By Chioma Obinna
To mark this year’s World Childhood Cancer Month, experts have called on the Federal Government to provide the political will to reduce deaths among children with cancer by subsidizing their treatments.
Making the call in Lagos, the experts who spoke during the Annual Walkathon of Children Living With Cancer Foundation, CLWCF, said there was also the need to provide health insurance for the children.
Speaking to journalists, the Founder of CLWCF, Dr Nneka Nwaobbi said developed countries have achieved 80 to 90 per cent cure rates due to support from the government and partners.
Nwaobbi who identified lack of funds and ignorance about childhood cancers as major challenges in the last 20 years of her championing the course of children living with cancer in Nigeria said the cure rate in Nigeria was still low.
“The hospital bills are still very high. The government should subsidise the cost of treatment or remove it entirely and that will go a long way to help these children and their families as well as reduce the deaths. Again, there is a need for the government should stop job loss among parents of these children. Many of them lose their jobs when they go back to their work after their child’s treatment.”
Nwaobbi who explained that regretted that many Nigerians are still ignorant that children also suffer from cancer said the walk which began from the Lagos University Teaching Hospital, LUTH, to the National Stadium and back to LUTH was organised to create awareness on the disease.
“The month is a global collaborative campaign to raise awareness about childhood cancer and to express support for children and adolescents with cancer, the survivors and their families with the theme: “Better Survival’ is achievable Through Your Hands. We started 20 years ago and people have supported us to achieve a cure for our children in Nigeria.”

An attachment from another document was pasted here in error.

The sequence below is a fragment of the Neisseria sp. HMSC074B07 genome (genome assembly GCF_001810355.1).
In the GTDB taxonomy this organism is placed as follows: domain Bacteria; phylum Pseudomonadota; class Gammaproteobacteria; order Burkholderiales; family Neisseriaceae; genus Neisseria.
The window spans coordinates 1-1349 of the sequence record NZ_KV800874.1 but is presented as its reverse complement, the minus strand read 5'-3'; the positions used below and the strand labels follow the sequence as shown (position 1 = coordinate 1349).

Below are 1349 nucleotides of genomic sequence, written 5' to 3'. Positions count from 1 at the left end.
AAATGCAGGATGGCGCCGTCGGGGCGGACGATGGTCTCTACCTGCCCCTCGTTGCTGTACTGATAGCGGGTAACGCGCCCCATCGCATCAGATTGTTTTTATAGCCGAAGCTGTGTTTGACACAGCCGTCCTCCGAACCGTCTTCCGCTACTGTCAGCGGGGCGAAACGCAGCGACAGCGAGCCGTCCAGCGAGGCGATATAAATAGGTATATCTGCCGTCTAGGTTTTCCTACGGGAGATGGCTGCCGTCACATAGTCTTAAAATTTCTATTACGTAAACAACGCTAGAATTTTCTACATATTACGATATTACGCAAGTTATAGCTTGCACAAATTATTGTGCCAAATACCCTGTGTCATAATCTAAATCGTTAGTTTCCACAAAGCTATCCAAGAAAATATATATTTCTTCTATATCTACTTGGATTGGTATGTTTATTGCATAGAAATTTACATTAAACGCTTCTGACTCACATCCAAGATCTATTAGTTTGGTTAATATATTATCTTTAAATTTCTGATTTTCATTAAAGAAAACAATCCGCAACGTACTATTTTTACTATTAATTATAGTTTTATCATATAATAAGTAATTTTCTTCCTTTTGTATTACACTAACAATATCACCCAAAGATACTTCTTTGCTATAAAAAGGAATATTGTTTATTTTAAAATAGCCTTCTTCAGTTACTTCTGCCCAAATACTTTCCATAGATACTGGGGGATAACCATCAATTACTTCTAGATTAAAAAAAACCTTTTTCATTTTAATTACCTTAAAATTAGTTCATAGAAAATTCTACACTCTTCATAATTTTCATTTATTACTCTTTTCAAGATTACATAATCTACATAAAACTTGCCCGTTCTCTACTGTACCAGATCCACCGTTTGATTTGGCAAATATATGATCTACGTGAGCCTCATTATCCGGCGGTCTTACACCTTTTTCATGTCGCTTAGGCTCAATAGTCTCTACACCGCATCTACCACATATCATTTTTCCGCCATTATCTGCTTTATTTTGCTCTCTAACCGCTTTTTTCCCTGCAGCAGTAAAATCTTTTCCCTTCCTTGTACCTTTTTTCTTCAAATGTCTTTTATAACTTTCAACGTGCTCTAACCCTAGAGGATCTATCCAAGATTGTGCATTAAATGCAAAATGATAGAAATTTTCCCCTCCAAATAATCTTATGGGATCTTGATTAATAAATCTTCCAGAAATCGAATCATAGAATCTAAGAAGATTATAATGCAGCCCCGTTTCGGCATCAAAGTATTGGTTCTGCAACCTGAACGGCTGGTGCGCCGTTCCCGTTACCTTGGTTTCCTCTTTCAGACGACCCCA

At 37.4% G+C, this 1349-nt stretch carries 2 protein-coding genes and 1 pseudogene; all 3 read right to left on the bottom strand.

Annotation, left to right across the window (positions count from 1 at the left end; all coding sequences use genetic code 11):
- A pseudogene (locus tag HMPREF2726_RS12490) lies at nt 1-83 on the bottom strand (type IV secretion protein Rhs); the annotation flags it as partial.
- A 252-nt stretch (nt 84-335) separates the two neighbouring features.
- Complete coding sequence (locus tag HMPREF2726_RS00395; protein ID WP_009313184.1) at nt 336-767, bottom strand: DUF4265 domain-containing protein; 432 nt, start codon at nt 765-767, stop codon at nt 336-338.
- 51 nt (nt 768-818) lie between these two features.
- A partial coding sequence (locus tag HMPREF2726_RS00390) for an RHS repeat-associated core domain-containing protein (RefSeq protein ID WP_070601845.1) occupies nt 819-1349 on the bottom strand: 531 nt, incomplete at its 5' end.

Also speaking to journalists, a Consultant Haematology Paediatrics Oncologist, at LUTH, Dr Ugonna Fakile who confirmed that childhood cancer was huge in Nigeria said in LUTH, they see an average of 10 to 12 new cases in a month and manage 30 to 40 cancer patients monthly.
Fakile who said that the survival rate was improving at LUTH lamented that most of the children die of a lack of funds for treatment.
According to her, some cancer cases that require unbroken three years of treatment cost between N7 to N10 million for treatment.
She said to meet up the treatment cost; there was a need to provide health insurance because if there is health insurance treatment will be accessible.
“Most of our patients pay out of pocket and it is very daunting and it drains the family financially and emotionally and physically. Having the government intervene with payment programmes to help parents will go a long way.
“We are changing the narrative at LUTH. We are doing a lot better as our leukaemia patients are surviving better even kidney cancers, we are doing up to 80 to 90 per cent survival rate. Initially, we have 100 per cent mortality but now we can boast of 60 to almost 70 per cent survival rate.”
Acknowledging the need for more awareness of the fact that children can still have cancer, Fakile advised parents that not every fever is malaria or typhoid, hence, the need for parents to take their children to a doctor when they are experiencing unexplainable conditions.
She listed some of the symptoms to look out for include; fever that is not abating, recurrent transfusion, bruises on the skin that refused to clot; and for solid tumours, a hard mass or swelling in any part of the body. Sometimes, it can be jaundice.
She identified finance, manpower, few oncologists and lack of equipment to work with as major challenges. “We also have things like basic equipment like lab tests, there is some test we will like to do like immunohistochemistry that is not done in Nigeria and those things are done in abroad. If we can have things like that, things will be better. We need to know that cancer is real and that it is happening in Nigeria and that early detection is the best form of treatment and cure. Once you are diagnosed early and institute treatment there is the likelihood that the outcome will be positive,” she added.